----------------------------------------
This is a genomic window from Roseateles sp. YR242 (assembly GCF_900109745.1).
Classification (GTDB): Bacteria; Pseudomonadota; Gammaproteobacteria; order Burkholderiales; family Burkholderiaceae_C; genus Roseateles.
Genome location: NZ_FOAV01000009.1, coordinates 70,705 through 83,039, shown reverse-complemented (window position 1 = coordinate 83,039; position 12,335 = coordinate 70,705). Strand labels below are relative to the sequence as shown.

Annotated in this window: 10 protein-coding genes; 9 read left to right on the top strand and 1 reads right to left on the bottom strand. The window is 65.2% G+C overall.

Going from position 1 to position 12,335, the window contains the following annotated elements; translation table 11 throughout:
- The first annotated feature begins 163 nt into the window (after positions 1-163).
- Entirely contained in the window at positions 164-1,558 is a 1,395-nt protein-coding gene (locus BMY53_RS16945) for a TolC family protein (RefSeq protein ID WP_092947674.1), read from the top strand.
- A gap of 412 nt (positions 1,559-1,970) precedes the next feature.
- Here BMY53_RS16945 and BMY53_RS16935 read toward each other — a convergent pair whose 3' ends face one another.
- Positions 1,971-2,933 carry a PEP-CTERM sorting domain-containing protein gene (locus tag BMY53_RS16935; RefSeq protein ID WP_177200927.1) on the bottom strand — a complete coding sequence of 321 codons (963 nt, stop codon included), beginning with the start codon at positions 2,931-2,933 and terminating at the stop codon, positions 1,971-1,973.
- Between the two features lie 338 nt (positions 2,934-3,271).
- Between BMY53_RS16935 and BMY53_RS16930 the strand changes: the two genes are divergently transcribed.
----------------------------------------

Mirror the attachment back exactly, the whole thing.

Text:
This is a genomic window from Roseateles sp. YR242 (assembly GCF_900109745.1).
Classification (GTDB): Bacteria; Pseudomonadota; Gammaproteobacteria; order Burkholderiales; family Burkholderiaceae_C; genus Roseateles.
Genome location: NZ_FOAV01000009.1, coordinates 70,705 through 83,039, shown reverse-complemented (window position 1 = coordinate 83,039; position 12,335 = coordinate 70,705). Strand labels below are relative to the sequence as shown.

Annotated in this window: 10 protein-coding genes; 9 read left to right on the top strand and 1 reads right to left on the bottom strand. The window is 65.2% G+C overall.

Going from position 1 to position 12,335, the window contains the following annotated elements; translation table 11 throughout:
- The first annotated feature begins 163 nt into the window (after positions 1-163).
- Entirely contained in the window at positions 164-1,558 is a 1,395-nt protein-coding gene (locus BMY53_RS16945) for a TolC family protein (RefSeq protein ID WP_092947674.1), read from the top strand.
- A gap of 412 nt (positions 1,559-1,970) precedes the next feature.
- Here BMY53_RS16945 and BMY53_RS16935 read toward each other — a convergent pair whose 3' ends face one another.
- Positions 1,971-2,933 carry a PEP-CTERM sorting domain-containing protein gene (locus tag BMY53_RS16935; RefSeq protein ID WP_177200927.1) on the bottom strand — a complete coding sequence of 321 codons (963 nt, stop codon included), beginning with the start codon at positions 2,931-2,933 and terminating at the stop codon, positions 1,971-1,973.
- Between the two features lie 338 nt (positions 2,934-3,271).
- Between BMY53_RS16935 and BMY53_RS16930 the strand changes: the two genes are divergently transcribed.